Dallas Mavericks’ Mark Cuban: Victorious from Insider Trading Scandal
Cuban has been found not guilty of insider trading. Closing arguments for the federal case were made on Tuesday after a three-week trial, and jury deliberations started this morning, leading to the decision to acquit Cuban.
This scandal could have potentially portrayed him in a shady dealing that is uncharacteristic of this smart investor.
The Securities and Exchange Commission filed a civil lawsuit against Cuban for violating securities laws in 2004 when he sold his six-percent shares worth $7.9 million of the Montreal, Canada-based search-engine company, Mamma.com, Inc. (now known as Copernic, Inc.), without making the market status public knowledge, after CEO Guy Fauré disclosed to him inside information.
While Fauré stated via video that Cuban, as the company’s largest stockholder, would not reveal that pertinent piece of information, Cuban in his defense testified that he did not agree to keep it on the down low.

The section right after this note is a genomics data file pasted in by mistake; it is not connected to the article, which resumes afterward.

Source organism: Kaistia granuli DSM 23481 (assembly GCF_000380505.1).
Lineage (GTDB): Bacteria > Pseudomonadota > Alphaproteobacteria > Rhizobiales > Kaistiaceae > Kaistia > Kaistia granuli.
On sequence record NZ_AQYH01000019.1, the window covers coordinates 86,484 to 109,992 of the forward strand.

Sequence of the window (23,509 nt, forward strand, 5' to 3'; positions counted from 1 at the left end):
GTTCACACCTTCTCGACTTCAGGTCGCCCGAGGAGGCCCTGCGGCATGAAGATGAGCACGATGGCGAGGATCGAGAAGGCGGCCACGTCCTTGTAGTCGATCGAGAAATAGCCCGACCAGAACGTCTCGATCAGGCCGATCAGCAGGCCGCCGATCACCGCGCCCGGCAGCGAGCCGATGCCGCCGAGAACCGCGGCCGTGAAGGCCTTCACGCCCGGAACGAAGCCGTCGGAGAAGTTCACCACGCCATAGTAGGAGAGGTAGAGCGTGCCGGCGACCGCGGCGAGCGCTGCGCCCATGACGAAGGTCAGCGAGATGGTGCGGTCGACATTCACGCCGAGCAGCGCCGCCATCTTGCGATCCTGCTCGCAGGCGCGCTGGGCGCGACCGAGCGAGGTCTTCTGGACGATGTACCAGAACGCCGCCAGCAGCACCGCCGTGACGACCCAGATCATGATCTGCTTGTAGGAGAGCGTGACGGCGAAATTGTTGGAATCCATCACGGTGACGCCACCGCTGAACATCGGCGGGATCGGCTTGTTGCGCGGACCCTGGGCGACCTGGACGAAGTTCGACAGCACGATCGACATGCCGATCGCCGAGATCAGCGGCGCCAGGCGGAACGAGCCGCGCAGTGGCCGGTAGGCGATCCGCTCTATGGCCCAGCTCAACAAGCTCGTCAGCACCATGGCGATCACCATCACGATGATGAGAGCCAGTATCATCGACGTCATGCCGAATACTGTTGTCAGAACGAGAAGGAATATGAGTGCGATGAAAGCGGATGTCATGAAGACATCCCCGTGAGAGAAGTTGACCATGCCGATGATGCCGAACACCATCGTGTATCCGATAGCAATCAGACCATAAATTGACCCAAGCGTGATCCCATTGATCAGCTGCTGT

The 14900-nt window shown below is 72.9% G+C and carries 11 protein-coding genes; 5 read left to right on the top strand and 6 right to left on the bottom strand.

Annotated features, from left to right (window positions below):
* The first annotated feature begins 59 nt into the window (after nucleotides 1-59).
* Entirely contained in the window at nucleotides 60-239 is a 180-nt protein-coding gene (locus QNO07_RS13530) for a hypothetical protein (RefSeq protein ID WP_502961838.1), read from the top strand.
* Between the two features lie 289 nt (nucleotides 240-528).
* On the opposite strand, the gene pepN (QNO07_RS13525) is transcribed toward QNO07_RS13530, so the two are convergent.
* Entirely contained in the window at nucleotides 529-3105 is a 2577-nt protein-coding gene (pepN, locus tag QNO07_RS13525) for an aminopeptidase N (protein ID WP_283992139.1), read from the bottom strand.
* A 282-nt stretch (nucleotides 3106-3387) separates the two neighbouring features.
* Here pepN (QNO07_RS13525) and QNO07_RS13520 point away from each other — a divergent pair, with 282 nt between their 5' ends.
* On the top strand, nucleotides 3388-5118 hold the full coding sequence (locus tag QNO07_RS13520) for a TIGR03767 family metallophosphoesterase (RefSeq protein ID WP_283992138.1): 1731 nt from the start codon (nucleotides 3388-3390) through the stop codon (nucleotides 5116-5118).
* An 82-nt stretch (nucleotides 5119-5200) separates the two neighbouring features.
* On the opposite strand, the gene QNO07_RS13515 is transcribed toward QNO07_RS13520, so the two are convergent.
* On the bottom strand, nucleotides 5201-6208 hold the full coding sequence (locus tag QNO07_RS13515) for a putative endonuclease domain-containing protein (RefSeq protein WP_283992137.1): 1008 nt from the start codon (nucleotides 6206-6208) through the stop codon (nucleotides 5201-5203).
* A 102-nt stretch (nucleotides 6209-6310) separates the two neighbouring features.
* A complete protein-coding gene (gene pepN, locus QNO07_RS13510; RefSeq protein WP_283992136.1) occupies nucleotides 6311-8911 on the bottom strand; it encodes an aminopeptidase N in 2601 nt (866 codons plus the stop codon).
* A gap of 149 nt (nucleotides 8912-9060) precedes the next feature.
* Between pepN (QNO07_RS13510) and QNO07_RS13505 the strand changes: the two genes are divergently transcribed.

The lowdown was that if the case sided with the SEC, who sought $750K in losses, then Cuban would have owed as much as $2.5 million, in part to repay his stock profits. However, that would not have set the billionaire too far back, as he still reaps revenue from his current ownerships of the Mavericks’ franchise, in addition to HDNet that he founded, as well as Landmark Theatres.
The nine-member jury included two men and seven women, including a female fan of ABC’s Shark Tank (in which Cuban is a judge of entrepreneur hopefuls) and resident of Rockwall, Texas, who previously served on a jury that acquitted a defendant of a criminal case.
This is wonderful news for us fellow MFFL (Mavs Fans for Life), as we anticipate the Mavericks’ tipoff at the Indiana Pacers tonight.